A coefficient total for the season that should be the ambition for Northern Ireland is 2.500 points. That would more than double last year’s tally, but if they reach that target, it would be an excellent year for them. Moreover, it could see them seriously challenge for 38th. With that said, anything worse than 2.000 point should not leave country satisfied, as it would result in another opportunity lost.

What a Good Year Would Look Like for Northern Ireland

A good year for Northern Ireland would be them making a genuine challenge for 38th spot. Sure, they are 2.000 points behind Latvia, but that is still attainable. Even if they fail to finish 38th or better, there should be the aim to at least get close to that.

Coefficient-wise, a good year for Northern Ireland is anywhere north of 2.000 points. That is also a welcomed change from the 1.125 points of last year. Given the country’s struggles in the not-too-distant past, reaching 2.000 points again should be seen as a positive step in the right direction. It would also be something to build off of in coming years.

What to Expect from Northern Ireland 2024/25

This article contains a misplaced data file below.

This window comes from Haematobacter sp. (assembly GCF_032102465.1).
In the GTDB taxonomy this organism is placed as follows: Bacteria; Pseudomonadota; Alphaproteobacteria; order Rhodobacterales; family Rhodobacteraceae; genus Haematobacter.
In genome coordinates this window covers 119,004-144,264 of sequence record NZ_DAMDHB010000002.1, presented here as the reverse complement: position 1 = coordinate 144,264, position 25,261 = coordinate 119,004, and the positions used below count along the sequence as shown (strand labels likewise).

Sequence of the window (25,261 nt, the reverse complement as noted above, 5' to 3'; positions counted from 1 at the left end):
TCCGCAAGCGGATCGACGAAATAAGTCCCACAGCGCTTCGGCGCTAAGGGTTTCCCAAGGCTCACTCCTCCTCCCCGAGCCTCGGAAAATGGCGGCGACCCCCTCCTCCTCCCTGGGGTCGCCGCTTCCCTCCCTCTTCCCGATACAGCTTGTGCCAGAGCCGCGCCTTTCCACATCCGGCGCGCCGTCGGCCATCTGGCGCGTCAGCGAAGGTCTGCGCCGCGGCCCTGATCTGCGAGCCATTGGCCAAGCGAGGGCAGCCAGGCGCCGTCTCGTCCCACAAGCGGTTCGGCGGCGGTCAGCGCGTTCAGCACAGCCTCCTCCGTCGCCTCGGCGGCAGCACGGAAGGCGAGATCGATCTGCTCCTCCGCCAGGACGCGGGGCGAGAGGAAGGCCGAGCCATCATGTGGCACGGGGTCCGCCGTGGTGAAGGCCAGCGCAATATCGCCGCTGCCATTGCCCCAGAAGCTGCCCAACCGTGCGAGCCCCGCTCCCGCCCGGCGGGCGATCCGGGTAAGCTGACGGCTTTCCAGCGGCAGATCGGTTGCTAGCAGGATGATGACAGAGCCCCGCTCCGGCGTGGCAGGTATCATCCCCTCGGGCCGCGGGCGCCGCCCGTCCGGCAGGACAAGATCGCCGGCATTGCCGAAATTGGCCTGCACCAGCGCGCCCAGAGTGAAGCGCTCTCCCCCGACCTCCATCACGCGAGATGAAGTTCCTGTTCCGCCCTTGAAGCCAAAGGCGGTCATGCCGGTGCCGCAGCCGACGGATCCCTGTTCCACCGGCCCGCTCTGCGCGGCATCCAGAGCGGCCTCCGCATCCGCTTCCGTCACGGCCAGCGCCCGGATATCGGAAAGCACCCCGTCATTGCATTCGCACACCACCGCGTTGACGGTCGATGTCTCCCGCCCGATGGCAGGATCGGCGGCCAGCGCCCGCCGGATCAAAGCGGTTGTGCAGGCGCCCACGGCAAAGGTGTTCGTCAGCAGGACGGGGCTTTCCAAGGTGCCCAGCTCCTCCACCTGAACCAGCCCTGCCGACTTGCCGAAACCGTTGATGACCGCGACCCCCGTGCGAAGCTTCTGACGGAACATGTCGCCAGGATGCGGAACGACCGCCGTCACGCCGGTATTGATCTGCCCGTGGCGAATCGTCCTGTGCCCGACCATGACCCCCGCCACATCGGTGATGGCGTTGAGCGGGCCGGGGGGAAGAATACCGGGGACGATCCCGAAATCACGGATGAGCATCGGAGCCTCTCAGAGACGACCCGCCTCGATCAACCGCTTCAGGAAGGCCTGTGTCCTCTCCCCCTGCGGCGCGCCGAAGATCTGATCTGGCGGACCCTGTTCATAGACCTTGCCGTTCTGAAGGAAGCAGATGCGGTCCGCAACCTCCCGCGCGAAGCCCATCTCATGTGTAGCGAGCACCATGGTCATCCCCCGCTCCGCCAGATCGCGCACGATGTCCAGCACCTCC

Returning to the question earlier in the piece, can Northern Ireland finally make some progress in the coefficient rankings? Speaking with Rob from Northern Irelands Coefficient/Ranking, there is a clear reason why the country is where it is.

Not qualifying for, and getting positive results in, a group stage has been the main obstacle to getting into the top 40,” says Rob when talking about recent struggles. “Linfield has come close twice, while the 10 nations above us have all had teams get results in the groups, where the points (won) are doubled.”

When asked about who will have the most pressure to carry the coefficient, Rob was clear about two teams. “As the two full time professional teams representing NI this year, the coefficient is undoubtedly hinging on Linfield and champions Larne,” claimed the NI football expert. He also pointed out that “expectations are high at Linfield” after a disappointing couple of years where they only managed to win the League Cup.

If Northern Ireland is going to take the next step, now is the time. Larne is unseeded in the weakest UCL Q1 in a long time. Linfield is seeded in three rounds of UECL qualifying, while Crusaders is seeded in one round. That should be enough for NI to at least pick up 2.000 points. Yet, do not be surprised if they fail yet again, as they have so much in the past.